Starting on the festive backdrop, the November Challenge 2013 had the same warmth all through its course, which was much needed as the winters had just started peeking through the windows. The delicacies for the contest came from Bruno Oliveira, Divyanshu, Ivan Zdomsky, Sergey Nagin, Sokol Kostya, Tuan Anh, and Utkarsh Lath, and to test them we had Tom Chen and Mahbubul Hasan. The editorials came from Shaleen Sharma, however, not all of them. We tried to get them all, but we could not. You can read all about it here and can take up the responsibility.
Like the festive fireworks, the contest lit up from the very first day, and continued to be so, all through the ten days. The names kept changing in the rank tables, and while there were some familiar names in the rank tables, we saw some new ones too. So, let us introduce you to the final names on the rank tables, as our winners.
Firstly, the Global Winners:
Now the Indian winners:
It’s time for our little geniuses from Schools. First, the Global Top Five School Students:
Now, the Indian Top Five School Students:
Let us move on to our special achiever category, featuring top three Global and Indian users having highest scores for the challenge problem, other than the users.
The Global Top Three (other than winners):
The Indian Top Three (other than winners):
Now, let us have a look at the final stats for the contest:
We love seeing them numbers go up with every contest. And, while they are stunning to look at, they are just telling a part of the story, which here is much more than those numbers. Therefore, let us we all come together and beautify that picture. We have always cherished hearing from you guys, so keep sending your good wishes, feedback, and suggestions at firstname.lastname@example.org.
We hope you are all ready for chills of the impending December Challenge 2013. Hope to see you all there.
Till next time, adios from CodeChef
Before we proceed any further with this post, it is only fair to apologize for the prolonged delay in putting it up (and for some other posts following this one). So, a big Sorry to you all. There are several factors accountable for the delay, but we will not be discussing them. Instead, will come straight to our fifth edition of the Lunchtime, the October Lunchtime 2013. With every passing Lunchtime, we are getting one-step closer to our ultimate goal of having school students take up programming in their early age. That is one of many things that had us look up to the contest on every last Sunday of the month.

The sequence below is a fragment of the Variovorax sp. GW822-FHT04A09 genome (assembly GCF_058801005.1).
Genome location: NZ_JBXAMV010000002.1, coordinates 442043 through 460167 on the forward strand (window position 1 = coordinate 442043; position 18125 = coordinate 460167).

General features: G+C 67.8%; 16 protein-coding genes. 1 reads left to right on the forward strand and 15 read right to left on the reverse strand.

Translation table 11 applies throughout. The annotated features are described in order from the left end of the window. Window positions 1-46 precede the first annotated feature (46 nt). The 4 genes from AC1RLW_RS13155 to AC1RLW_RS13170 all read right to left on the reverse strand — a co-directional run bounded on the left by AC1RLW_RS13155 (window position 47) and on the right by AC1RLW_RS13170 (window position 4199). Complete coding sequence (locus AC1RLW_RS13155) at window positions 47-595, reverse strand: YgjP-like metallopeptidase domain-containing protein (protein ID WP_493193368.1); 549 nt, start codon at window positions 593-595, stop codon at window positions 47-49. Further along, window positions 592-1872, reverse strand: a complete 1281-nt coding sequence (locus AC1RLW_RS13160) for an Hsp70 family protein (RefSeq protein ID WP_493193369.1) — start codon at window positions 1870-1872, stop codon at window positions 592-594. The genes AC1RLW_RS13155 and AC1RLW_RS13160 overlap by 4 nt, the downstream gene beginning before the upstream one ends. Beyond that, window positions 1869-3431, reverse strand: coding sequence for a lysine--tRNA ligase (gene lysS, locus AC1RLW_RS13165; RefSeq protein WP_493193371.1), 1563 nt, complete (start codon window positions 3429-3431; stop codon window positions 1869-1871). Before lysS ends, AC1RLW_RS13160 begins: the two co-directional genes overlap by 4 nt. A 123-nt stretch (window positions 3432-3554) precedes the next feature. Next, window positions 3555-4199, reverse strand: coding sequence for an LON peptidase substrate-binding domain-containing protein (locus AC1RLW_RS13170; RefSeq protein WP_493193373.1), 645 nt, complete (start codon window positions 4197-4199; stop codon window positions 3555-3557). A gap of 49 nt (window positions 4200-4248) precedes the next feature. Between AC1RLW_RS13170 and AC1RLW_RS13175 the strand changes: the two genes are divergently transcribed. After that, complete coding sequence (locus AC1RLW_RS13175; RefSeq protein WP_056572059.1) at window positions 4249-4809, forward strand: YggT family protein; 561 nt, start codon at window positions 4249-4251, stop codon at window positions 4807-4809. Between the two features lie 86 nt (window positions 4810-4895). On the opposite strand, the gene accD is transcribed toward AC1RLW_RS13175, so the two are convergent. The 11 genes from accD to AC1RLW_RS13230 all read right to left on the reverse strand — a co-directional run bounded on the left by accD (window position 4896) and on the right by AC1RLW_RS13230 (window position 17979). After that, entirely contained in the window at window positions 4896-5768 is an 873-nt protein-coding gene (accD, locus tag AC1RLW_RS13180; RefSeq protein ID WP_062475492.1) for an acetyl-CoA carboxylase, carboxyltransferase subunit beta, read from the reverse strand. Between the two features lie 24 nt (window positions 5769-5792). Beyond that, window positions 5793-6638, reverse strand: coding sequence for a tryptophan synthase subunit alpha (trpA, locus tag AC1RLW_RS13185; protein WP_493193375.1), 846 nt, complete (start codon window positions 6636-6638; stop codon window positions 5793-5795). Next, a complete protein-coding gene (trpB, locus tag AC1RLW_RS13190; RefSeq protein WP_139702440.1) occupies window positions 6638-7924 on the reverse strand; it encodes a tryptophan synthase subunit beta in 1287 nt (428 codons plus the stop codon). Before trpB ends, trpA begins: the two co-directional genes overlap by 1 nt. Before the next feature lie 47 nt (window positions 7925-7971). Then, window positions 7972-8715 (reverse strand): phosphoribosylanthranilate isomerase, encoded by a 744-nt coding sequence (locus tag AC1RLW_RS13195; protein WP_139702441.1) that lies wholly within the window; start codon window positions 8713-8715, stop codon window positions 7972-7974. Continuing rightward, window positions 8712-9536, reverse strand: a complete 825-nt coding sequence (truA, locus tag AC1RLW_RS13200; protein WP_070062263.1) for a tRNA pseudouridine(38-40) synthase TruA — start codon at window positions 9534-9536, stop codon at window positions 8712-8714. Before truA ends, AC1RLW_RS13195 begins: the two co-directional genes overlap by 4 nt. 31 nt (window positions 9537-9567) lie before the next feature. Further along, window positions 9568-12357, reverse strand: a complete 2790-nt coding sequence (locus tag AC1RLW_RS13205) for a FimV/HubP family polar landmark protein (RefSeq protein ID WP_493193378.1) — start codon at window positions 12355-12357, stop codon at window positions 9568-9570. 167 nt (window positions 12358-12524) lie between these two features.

Seeing the young programmers from across the globe battle it out against each other, is a sheer sight of pleasure. With October Lunchtime a familiar name from our long challenges, Vineet Paliwal, made his debut as the problem setter and editorialist for CodeChef. Welcome aboard Vineet. Accompanying Vineet on the problem-setting bench was Roman Rubanenko, again a familiar face. And adding extra flavor to the contest was Sergey Kulik, with the Russian translations for the problems. With all that, the only thing missing from our October Lunchtime was the pinch of action, and that was added as soon as the contest started.
The participants started munching on the problems right from the initial stage of the contest. And as we went on with it, the young programmers seemed in a bit of hurry in their quest to the top. With some familiar names atop the rank list, and few others crawling towards the top, we felt warm and contented. As it was the initial signs of a new crop of programmers who will go on to become the pros of tomorrow. We will be alongside you all to see you blossom as great programmers and will provide all necessary guidance and support needed to make that happen.
With that, it is time to introduce you to the next big things through our October Lunchtime 2013 rank list.
If we have to go by the contest stats, the stay atop the rank tables is not going to be a cozy one. You do not believe us; have a look at the contest stats:
A big round of applause for all the participants, who are going to make life tough for them.
A heating up contest is a bright sign of a great outcome, and that is what we are expectant of from our Lunchtime. Therefore, we express our gratification towards each and everyone who contributed for making it a successful contest. We hope to get your constant love, and support for all our future contests.
If you have feedback, suggestions, or anything you want to say do write in to us at email@example.com.
We will be back with more contests, but for now, it is Good-bye from us all.
17/10, morning assembly time at City Montessori School (CMS), Lucknow, Gomti Nagar branch: A group of five hundred students from grade XI and XII gathered in the main auditorium. I go up on stage to explain all these budding students the concept of competitive programming. “Hello juniors” “Well, any guesses as to why I called you all as juniors?”… “Hmmm… as many of you might have guessed it, yes, I gave my ISC board examinations in this very same auditorium this year only”. “Now coming to a formal introduction, I am Karan Saxena, a First year Computer Science student at Sir MVIT, Bangalore. I am the Technology Head at Google Students Club and a freelancer at JAR (Just Android Resources) – India’s first all Android magazine.”
I then go on to ask them the next question- “What is a code?” I am expecting some enthusiastic answers but my hopes are soon dashed to the ground as only two hands go up. Nevertheless, I call one of them up on stage to answer. “Code is a small part of a program” “Correct. But don’t you think that’s a very dull kind of a description?” I then give them an intuitive definition of ‘code’- “Code is Logic. It means understanding the process and making it simpler. It is converting simple day to day tasks into mathematical terms and symbols”, I explain. I then show them the video created by CodeChef. Next, the obvious question is ‘Why should I code?’ or ‘What kind of people should learn coding?’ For the answer, I show them the 5min version of Code.org video.